Good morning, capital market servants. Since the next few days will continue the worthlessness of last week, we're not back to full speed yet. We will be tossing some roundups and year-end listicles your way to keep things interesting but won't be back in earnest until Thursday. Hope that's okay with you. As always, if something interesting happens out there, let us know. Thanks for your continued support of Going Concern.
A look at al-Qaida’s priorities through receipts [AP]
All in a day's work for fighting infidels.
Multiple Levies on Digital Goods Targeted by House Bill [Bloomberg]
Rep. Lamar Smith (R-TN) has your back! “As technology advances, it is important that tax policies do not unfairly penalize consumers who choose to download digital goods rather than purchase their tangible counterparts,” Smith said in a statement as he unveiled his bill. “This legislation promotes tax fairness and ensures that consumers are not discouraged from purchasing digital goods.”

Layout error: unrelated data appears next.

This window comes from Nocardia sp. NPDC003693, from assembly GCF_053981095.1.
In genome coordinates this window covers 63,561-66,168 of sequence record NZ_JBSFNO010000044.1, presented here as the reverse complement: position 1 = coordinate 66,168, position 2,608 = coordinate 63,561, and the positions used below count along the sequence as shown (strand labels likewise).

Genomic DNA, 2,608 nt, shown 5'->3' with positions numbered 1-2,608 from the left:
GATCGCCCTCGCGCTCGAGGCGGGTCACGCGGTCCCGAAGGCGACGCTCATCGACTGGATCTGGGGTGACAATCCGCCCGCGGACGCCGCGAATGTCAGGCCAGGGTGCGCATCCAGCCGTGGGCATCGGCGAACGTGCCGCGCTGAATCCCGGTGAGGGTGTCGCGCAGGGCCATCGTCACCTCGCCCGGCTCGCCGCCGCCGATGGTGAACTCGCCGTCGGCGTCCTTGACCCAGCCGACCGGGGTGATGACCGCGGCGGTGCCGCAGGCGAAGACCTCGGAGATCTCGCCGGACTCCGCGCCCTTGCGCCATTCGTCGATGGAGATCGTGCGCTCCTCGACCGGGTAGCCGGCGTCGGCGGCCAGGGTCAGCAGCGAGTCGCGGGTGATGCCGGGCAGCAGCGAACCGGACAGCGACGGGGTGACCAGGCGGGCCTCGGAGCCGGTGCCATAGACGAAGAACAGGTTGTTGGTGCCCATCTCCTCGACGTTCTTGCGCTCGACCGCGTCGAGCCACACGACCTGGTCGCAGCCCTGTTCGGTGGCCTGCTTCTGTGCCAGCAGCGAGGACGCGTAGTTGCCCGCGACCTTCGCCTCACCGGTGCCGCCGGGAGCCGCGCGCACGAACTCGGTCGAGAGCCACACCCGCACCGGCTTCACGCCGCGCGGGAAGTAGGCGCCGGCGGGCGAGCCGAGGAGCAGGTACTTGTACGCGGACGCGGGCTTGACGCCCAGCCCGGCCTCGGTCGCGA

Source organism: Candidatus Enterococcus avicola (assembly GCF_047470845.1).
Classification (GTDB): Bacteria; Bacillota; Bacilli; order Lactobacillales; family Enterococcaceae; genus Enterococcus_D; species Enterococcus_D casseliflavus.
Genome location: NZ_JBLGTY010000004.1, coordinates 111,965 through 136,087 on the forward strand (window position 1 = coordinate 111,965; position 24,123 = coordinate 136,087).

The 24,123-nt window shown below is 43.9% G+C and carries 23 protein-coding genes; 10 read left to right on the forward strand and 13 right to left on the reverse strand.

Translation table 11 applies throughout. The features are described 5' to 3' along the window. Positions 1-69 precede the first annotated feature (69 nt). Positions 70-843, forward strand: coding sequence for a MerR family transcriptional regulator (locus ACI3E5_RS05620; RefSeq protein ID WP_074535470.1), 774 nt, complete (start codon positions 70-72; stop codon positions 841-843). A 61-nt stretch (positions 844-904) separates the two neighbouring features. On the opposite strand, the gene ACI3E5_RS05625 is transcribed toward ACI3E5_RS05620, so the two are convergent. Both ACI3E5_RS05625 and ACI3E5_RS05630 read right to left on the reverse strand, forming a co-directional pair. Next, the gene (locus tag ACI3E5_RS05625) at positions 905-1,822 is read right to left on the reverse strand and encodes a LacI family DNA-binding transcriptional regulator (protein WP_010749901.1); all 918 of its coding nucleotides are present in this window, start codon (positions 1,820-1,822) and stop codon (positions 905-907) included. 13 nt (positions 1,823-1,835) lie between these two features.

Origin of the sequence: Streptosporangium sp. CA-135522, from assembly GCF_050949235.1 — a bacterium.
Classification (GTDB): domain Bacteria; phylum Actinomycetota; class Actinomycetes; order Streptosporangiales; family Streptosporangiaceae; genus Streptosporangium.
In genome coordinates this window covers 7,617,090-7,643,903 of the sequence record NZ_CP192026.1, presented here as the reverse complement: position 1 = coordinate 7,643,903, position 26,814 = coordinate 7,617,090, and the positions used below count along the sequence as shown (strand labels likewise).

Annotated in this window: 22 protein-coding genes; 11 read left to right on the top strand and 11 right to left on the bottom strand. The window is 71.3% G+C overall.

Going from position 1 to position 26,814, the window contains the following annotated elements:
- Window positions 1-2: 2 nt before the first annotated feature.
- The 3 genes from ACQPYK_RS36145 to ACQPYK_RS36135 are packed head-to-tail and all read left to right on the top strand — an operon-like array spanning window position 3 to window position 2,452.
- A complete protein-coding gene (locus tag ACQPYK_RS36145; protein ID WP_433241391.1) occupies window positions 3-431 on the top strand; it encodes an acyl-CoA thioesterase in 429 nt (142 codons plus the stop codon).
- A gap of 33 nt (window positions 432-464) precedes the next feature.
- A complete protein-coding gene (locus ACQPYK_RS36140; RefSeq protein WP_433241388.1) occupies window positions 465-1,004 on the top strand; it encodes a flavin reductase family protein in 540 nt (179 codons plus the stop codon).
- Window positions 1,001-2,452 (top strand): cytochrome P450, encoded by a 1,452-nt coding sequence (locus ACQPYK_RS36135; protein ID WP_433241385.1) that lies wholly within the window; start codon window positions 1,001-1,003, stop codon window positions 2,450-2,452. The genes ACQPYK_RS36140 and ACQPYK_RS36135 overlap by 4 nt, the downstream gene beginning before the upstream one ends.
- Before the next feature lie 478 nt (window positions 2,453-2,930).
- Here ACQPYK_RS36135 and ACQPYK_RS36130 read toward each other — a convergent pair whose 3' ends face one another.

Game Offers Tax Advice To Rappers: Write Off Strippers, Sneaks And Medical Marijuana [Forbes]
Kelly Phillips Erb debunks The Game after he thought it'd be smart to answer tax planning questions from a TMZ reporter.
Did Tenth Circuit Help KPMG Weasel Out Of Liability To Buy.com Founder? [Forbes]
Discussing tax shelters may be a little heavy for the Monday after Christmas, but this article will be here when you're ready for it.
A Tax On Cycling: Too Steep A Hill To Climb Or Just Around The Corner? [Forbes]
It appears that Forbes bloggers, including our pal Tony Nitti, didn't take the week off like the rest of us.
Bosses Learn Not to Be So #Clueless [WSJ]
Does anyone picture Big 4 execs? "Some firms are pairing individual leaders with young mentors, while others are spending hundreds of thousands of dollars to teach the entire c-suite how to use social tools that most of their entry-level employees use without a second thought."
Stock up Asparagus and Other Hangover Foods Before New Year's Eve [Lifehacker]
We aren't trying to get back into the swing of things that much.